Three Ways State Policymakers Can Raise Revenues to Advance California’s Priorities

Californians from all corners of the state — of all races and ethnicities, genders, ages, and abilities — deserve to be able to afford the basics and thrive in their communities, and a more equitable tax and revenue system would help make that a reality. All Californians share in the responsibility of paying taxes to support public services that keep the state running and help families to be financially secure. This responsibility also extends to the corporations earning profits in the state. These corporations benefit from the fruits of the state’s public investments, which provide them with an educated workforce; a transportation infrastructure to transport goods; a functional legal system, and much more.

As millions of people struggle with the high costs of living and recovery from the health and economic effects of the pandemic, corporate profits have surged to historic new highs in recent years. However, corporations now pay just about half of what they did in the early 1980s in California taxes as a share of their income. This decline is a result of cuts to the corporate tax rate and the creation and expansion of corporate tax breaks. In addition, corporations were granted significant federal tax cuts as part of the “Tax Cuts and Jobs Act” of 2017, and some corporations even manage to pay nothing in federal taxes.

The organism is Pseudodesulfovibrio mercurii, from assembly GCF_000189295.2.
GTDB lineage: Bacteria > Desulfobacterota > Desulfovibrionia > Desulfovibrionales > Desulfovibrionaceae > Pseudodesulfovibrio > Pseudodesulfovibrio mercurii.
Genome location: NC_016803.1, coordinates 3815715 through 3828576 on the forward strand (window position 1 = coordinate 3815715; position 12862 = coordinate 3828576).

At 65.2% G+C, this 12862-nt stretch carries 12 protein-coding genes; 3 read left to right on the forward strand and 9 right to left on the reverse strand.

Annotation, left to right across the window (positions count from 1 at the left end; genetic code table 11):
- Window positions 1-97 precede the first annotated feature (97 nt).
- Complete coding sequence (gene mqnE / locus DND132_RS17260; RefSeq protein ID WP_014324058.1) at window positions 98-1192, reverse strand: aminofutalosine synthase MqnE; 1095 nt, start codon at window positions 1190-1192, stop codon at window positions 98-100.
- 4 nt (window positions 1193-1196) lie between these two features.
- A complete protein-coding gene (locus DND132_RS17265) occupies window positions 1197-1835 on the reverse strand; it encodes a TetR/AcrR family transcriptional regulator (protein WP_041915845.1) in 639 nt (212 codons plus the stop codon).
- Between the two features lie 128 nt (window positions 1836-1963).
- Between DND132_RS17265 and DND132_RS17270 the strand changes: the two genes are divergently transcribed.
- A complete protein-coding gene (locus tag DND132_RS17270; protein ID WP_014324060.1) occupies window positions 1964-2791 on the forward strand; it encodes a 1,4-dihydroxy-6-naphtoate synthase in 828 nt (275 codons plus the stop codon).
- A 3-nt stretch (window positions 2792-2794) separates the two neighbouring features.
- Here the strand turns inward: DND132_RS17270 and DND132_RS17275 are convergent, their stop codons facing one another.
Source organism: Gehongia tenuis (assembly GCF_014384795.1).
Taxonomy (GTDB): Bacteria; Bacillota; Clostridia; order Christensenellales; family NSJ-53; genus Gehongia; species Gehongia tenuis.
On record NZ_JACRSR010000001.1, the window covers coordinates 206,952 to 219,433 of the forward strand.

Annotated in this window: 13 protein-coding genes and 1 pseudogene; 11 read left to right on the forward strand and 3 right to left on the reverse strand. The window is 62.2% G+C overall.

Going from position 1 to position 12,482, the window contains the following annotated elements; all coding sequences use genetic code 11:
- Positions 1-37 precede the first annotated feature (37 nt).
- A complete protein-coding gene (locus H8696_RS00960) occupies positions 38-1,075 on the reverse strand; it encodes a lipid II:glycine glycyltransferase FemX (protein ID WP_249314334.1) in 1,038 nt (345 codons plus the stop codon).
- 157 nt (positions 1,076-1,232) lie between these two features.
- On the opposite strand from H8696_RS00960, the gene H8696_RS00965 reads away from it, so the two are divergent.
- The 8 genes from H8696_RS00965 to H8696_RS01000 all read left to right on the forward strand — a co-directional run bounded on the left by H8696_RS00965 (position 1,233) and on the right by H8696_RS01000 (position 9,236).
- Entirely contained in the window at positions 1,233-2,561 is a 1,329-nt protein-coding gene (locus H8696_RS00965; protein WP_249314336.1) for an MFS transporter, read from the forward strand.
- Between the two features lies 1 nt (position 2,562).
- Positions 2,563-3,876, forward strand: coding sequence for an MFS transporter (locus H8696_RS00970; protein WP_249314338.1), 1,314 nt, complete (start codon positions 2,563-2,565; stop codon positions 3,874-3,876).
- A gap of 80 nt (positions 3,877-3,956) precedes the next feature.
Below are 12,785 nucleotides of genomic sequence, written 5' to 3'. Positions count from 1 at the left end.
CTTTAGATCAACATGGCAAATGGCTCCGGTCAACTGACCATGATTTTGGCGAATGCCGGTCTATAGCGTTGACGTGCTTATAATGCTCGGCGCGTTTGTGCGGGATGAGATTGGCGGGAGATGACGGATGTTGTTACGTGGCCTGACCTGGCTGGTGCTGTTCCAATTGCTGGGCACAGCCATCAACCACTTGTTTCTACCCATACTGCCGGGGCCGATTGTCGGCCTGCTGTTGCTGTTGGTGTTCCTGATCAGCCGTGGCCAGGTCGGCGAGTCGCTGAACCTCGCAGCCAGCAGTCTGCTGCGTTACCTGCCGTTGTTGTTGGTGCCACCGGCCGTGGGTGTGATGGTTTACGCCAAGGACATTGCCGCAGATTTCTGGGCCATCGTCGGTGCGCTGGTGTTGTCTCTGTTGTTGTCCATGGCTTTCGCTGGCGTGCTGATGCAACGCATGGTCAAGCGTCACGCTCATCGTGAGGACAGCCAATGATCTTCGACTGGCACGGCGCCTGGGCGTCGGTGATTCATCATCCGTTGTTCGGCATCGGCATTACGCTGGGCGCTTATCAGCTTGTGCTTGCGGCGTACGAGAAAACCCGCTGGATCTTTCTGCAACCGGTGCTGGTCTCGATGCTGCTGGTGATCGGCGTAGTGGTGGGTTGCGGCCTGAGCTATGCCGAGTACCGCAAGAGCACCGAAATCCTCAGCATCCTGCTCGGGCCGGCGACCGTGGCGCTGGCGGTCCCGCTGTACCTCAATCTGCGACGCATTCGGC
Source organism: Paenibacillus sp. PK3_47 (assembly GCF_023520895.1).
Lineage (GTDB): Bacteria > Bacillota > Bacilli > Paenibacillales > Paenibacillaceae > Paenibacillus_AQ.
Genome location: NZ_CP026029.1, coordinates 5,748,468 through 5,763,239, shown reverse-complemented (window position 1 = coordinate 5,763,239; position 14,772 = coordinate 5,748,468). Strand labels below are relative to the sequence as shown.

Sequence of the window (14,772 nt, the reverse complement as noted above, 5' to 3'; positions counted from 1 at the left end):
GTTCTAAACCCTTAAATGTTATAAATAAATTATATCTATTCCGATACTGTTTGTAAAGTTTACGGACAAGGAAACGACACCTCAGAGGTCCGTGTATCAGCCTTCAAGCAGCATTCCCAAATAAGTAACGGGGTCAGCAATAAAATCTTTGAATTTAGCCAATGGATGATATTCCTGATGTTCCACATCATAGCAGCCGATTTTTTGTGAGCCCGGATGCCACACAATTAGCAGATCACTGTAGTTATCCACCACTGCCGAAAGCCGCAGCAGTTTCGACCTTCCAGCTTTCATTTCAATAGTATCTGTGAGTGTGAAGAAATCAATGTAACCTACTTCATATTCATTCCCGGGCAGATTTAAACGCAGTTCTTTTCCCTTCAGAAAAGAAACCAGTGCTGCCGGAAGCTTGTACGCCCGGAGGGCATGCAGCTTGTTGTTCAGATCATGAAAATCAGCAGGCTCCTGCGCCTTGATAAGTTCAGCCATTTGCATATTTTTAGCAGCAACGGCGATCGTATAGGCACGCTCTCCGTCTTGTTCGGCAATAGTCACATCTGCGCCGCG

Policymakers have many options to ensure that profitable corporations are adequately contributing to California’s tax revenues and supporting the services that we all benefit from. These options include — but are not limited to — increasing tax rates for the most profitable corporations, ensuring that all profitable corporations pay a minimum level of taxes, and combating corporate tax avoidance. Increasing tax rates and limiting tax breaks for corporations only affects those corporations that make profits in California, so these actions will not harm struggling businesses that are operating in the red.

Increasing corporate tax revenues would provide more resources to support solutions to the most significant challenges facing Californians, such as unaffordable housing, child care, and health care costs.